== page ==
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Shutdown: A key risk faced by most sub-­scale ETFs

Aniket Ullal of First Bridge Data

First Bridge ETF landscape and risk report: January 2014 (Part 7 of 7)

(Continued from Part 6)

In previous reports, we have highlighted the high level of asset concentration across ETF products, that is, the most successful funds account for a large percentage of the assets. In this report, we take a closer look at ETPs that are sub-scale. In the table below, we have categorized all U.S. listed ETPs by asset class and type of exposure, and then identified the % of ETPs that are sub-scale in each category (we define sub-scale as < $75 million in assets).

A large number of ETFs have assets below the $75 million threshold. As a consequence, this puts a lot of them at risk of shutdown. In theory, when an ETF delists and liquidates, investors should receive cash equivalent to the fair value of the securities held in the fund. In practice, however, most money managers would prefer to avoid this scenario due to tax and reputational reasons. As we can see in the accompanying table, some categories of ETFs account for the largest number of sub-scale ETPs.

Inverse/leveraged ETPs

A total of 70% of the inverse and leveraged ETPs listed in the U.S. have assets below $75 million. This is likely due to the inherent nature of these products, that is, they tend to be more appropriate for short-term traders rather than long-term “buy-and-hold” retail investors. Due to the nature of daily compounding, the actual return of an inverse or leveraged ETP over a measurement period may vary depending on the path of the index during the measurement period. For example, it is not certain that a 2x ETF will give 2x the index return over the measurement period, since the product is designed to give 2x the daily index return. Consequently, assets in these products may not be very sticky in the long run, and are more appropriate for institutional investors making short-term trades.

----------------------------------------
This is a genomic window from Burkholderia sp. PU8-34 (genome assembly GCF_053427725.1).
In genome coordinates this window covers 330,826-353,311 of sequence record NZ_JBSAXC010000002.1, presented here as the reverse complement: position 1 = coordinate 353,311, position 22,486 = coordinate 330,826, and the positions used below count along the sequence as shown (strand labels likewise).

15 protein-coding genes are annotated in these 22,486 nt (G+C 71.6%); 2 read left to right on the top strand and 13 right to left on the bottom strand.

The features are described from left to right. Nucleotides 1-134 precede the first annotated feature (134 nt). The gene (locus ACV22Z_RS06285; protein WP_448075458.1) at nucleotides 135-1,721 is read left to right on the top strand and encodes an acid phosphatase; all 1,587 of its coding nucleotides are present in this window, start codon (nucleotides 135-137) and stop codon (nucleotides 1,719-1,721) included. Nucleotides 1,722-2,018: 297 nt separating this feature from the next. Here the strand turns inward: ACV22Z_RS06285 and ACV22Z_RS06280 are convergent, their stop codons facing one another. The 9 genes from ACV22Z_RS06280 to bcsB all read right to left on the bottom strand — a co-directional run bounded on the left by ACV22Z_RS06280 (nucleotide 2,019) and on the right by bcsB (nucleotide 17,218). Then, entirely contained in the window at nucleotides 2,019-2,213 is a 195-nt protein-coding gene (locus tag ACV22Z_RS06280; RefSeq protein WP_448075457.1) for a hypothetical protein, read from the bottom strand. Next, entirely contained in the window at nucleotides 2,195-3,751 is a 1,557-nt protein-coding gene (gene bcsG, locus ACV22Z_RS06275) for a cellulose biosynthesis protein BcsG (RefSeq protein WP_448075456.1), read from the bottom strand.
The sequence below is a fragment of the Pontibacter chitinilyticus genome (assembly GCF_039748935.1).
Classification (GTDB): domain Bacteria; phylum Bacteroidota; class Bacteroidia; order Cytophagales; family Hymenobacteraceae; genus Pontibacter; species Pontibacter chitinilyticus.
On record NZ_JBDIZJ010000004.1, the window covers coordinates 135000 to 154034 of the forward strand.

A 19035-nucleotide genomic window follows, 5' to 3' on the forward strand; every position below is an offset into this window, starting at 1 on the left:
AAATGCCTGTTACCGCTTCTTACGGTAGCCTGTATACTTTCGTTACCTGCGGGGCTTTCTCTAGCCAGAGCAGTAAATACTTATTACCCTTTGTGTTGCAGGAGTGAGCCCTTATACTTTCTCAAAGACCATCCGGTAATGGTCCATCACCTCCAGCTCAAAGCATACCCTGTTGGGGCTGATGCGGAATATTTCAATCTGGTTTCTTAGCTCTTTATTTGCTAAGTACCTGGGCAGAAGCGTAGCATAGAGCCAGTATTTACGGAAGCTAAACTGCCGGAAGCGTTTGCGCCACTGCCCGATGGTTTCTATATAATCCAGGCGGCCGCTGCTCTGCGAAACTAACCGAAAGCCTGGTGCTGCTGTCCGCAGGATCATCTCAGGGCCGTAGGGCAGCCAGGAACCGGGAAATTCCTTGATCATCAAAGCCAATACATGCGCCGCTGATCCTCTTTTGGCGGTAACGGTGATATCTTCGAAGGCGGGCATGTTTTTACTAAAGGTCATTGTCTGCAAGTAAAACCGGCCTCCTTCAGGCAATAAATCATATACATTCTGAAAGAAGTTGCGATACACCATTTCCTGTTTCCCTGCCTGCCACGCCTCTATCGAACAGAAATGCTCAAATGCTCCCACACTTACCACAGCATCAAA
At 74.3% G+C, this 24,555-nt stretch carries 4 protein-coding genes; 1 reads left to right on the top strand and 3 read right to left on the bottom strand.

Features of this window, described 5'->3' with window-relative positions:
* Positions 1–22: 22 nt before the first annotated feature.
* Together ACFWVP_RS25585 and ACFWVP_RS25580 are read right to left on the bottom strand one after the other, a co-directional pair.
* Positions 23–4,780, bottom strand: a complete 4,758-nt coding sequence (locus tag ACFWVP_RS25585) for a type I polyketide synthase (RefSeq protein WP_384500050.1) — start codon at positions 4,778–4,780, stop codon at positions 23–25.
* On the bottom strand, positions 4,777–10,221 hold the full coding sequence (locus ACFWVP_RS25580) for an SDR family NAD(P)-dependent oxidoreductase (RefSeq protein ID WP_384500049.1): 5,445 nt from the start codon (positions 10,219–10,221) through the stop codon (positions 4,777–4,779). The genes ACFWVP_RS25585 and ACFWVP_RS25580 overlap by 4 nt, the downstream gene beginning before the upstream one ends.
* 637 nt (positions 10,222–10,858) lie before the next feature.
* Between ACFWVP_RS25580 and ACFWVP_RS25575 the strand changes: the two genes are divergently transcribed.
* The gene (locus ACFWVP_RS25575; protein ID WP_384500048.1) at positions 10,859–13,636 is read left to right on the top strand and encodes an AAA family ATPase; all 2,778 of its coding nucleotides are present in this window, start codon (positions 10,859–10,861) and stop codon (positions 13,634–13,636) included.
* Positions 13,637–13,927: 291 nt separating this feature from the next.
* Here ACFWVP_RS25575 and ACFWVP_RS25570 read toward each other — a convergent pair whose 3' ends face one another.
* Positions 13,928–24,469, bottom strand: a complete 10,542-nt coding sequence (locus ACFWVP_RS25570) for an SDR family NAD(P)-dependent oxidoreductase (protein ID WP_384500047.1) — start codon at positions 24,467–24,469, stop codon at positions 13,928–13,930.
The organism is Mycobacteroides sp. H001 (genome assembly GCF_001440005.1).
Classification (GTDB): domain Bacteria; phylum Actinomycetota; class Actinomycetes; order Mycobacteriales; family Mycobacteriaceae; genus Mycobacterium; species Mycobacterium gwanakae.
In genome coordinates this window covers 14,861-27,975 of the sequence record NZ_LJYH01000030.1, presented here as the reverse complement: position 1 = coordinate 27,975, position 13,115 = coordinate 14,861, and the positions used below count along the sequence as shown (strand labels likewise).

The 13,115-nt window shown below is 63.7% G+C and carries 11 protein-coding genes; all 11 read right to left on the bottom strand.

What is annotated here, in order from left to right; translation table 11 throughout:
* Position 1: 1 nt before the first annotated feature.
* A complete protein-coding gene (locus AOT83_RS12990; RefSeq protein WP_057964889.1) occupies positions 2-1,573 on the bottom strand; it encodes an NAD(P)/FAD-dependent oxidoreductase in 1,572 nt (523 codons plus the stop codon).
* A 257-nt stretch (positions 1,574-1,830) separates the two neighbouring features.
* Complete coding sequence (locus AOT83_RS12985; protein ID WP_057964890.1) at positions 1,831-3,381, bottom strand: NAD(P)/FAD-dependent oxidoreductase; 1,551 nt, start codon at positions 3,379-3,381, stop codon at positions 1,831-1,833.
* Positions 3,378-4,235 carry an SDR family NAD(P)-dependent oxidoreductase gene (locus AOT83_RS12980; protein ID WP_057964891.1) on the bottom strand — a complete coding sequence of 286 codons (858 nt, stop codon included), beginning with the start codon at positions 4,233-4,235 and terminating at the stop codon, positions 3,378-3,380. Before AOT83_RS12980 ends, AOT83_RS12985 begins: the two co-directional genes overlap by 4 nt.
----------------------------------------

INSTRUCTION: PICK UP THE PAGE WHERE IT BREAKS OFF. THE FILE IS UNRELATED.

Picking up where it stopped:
Quant strategies

Active ETFs or ETFs that provide access to proprietary index-based quantitative strategies have had less success in attracting assets than ETFs providing traditional “beta” access. As a result a lot of them are sub-scale and at risk of shutdown. ETFs have their roots in traditional low-cost index-based exposure to broad asset classes, and it will take time before we know whether investors will fully adopt ETFs for active or proprietary strategies (though active bond ETFs, most notably from PIMCO, have had success).

Currency and commodity ETPs

These ETPs also tend to be specialized and appeal to institutional investors looking to take a view on specific commodities or currencies. Since most of them are futures based, they may be too complex for the average retail investor, explaining their lower asset levels. However, they could gain acceptance over time.

By contrast, ETF categories such as equity style (growth/value) and dividend investing seem to be able to support multiple ETFs with assets above $500 million. This is probably due to the underlying asset classes (U.S. and international developed equities) being broad and liquid. Also, investors may have varying opinions on how growth/value or dividend exposure should be obtained, and therefore, a larger range of ETFs is viable in these categories.

See Must-know: Why do most sub-­scale ETFs face shutdown risk? for more information.


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